I didn't listen to much hip hop in the mid-to-late 90's (too busy listening to Portishead, Tricky and Massive Attack - all indebted to hip hop) so the Infamous Mobb passed me by on the first go round. In the end, it was a mistake that led me to them. After seeing the compulsively watchable 8 Mile starring Eminem, I decided to order the soundtrack from the BMG Club (a relic of the CD Era). Must've filled in the wrong number, though, because I ended up with More Music From 8 Mile, a supplementary disc featuring some of the older songs used in the movie. Rather than send it back, I gave it a listen. Most of it was very good but I was magnetically attracted by two cuts that had grimy, distorted beats and rappers who sounded like real New Yorkers: Prodigy and Havoc, the duo that is Mobb Deep.
When I caught the line "Rock you in your face/Stab your brain with your nosebone," I knew I needed more. I delved in and found a whole cosmology. Welcome to the 41st Side of QB - 41st St. in Queensbridge - where the wolves shoot out the streetlights, deal crack and put an ice pick in your neck: a film noir setting where the streets are always wet - rain and blood - and thugs are always scheming. I grew up in 70's NYC but P and Hav were BORN into that mess, the Ford To City: Drop Dead era, and the soundtrack they provide is perfect for walking the sidewalks of the Rotten Apple.
Hip Hop fans are some of the toughest critics and there's a constant debate about when or if Mobb Deep fell off and if or when they ever got back on top. In a 20 year career, ups and downs are to be expected but I find good stuff on most of their albums. If you add in Prodigy's best solo albums (H.N.I.C. And Return Of The Mac), their catalog adds up to one of the major discographies in rap music. After a tentative debut, Juvenile Hell, they made The Infamous in 1995 and it is one of the true classics of the genre. The line quoted above comes from Shook Ones Pt. II, a mission-statement of a track with sharp beats underscoring a crackly haze of synth strings, piano and rich bass. The rhymes are artful but put you right in it: "When the slugs penetrate you feel a burning sensation/getting closer to God in a tight situation." Donald Goines would have lined up at The Tunnel to catch a piece of this.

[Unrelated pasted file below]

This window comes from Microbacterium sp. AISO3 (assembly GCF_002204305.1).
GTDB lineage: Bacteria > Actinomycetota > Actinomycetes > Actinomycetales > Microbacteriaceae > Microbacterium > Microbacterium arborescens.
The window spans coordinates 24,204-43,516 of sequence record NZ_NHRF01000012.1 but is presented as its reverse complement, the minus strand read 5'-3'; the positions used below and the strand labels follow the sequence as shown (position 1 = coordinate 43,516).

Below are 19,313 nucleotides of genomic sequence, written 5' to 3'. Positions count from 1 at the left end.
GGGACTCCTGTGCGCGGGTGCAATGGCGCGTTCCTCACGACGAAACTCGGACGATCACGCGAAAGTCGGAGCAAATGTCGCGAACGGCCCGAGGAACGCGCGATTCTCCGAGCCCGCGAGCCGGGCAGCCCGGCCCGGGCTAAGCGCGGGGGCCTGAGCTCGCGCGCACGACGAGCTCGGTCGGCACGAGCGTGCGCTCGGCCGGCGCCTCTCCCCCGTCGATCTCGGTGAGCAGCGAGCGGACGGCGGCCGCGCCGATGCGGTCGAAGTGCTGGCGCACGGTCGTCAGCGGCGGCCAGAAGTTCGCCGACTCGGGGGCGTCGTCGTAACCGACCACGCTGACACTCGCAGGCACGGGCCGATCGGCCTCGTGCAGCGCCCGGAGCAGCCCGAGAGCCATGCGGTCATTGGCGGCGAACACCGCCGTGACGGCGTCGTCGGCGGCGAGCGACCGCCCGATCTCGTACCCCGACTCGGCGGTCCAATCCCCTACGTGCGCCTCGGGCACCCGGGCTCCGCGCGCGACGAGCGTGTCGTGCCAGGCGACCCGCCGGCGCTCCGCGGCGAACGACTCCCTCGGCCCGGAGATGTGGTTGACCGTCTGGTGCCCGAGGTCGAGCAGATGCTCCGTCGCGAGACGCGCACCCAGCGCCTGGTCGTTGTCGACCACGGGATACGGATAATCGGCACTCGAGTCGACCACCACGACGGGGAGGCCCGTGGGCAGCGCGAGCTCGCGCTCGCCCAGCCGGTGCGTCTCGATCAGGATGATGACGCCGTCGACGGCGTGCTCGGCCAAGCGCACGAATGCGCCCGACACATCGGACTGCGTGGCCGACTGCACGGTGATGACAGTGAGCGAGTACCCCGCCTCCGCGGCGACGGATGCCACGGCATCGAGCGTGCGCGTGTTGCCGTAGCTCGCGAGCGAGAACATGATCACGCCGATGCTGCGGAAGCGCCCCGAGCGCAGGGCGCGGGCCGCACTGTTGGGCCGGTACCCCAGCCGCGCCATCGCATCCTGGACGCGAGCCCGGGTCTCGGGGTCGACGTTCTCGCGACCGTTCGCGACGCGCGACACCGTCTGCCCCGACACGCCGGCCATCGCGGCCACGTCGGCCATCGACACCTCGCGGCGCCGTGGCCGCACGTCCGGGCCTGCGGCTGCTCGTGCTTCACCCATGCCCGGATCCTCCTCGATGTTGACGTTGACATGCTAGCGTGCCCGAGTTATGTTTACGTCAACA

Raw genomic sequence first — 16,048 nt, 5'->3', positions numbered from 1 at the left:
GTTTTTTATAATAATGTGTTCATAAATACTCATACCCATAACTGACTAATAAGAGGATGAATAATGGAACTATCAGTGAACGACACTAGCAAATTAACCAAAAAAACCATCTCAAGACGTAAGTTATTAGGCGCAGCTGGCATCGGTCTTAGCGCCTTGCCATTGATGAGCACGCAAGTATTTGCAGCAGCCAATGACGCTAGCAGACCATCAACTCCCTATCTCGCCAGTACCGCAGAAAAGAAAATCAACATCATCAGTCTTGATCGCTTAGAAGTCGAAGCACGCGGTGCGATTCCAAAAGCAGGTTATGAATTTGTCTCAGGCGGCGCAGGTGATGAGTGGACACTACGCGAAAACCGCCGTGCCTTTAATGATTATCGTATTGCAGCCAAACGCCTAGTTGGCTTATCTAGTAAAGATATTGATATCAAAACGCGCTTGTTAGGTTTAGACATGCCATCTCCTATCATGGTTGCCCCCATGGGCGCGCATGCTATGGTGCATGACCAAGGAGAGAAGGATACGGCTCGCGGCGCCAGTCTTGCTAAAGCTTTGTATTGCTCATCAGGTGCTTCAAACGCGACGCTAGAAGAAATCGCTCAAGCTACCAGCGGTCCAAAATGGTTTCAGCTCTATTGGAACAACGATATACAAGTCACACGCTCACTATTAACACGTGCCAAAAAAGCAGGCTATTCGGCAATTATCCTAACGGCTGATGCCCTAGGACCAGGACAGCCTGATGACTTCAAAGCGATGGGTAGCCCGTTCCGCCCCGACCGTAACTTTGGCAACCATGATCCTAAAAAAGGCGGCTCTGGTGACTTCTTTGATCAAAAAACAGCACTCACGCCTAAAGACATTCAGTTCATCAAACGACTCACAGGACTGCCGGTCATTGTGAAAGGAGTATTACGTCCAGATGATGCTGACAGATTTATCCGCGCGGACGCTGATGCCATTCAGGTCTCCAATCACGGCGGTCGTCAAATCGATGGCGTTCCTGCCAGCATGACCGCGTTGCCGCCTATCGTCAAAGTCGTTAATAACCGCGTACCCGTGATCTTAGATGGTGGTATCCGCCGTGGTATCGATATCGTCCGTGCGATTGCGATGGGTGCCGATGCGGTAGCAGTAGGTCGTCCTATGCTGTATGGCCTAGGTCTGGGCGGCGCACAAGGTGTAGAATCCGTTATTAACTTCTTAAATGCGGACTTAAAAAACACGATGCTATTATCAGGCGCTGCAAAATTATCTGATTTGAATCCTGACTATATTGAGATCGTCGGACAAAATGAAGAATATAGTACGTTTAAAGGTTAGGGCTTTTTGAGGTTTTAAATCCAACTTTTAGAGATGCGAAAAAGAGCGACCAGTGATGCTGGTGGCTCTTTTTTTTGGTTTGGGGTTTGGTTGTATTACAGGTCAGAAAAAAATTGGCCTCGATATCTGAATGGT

If anything, the next album, Hell On Earth, brought the Mobb's game up. More Trife Life is pure storytelling, a Raymond Chandler tale of getting caught up in the worst way ("She said don't sweat it he don't got the top lock"), told over a frightful combination of dubbed out bass'n'snare, synth and something creaking. Overall, the beats are even tighter and the rhymes are spiced with more self-reflection. Havoc is their secret weapon behind the boards, a deeply musical in-house producer whose beats are often the best on their albums. This was proved beyond a shadow of a doubt by Murda Muzik, which contained Quiet Storm, one of Hav's most inspired creations. Haunting strings, glassy piano, dead simple drums and a pulse provided by a complete re-contextualization of the iconic White Lines bassline forge not so much a song but a whole environment. The chorus is a statement of purpose: "Cause it's the real shit, shit to make'em feel shit" and at their best Mobb Deep always delivers on it. Prodigy's H.N.I.C., with classic single Keep It Thoro, followed quickly and they seemed unstoppable.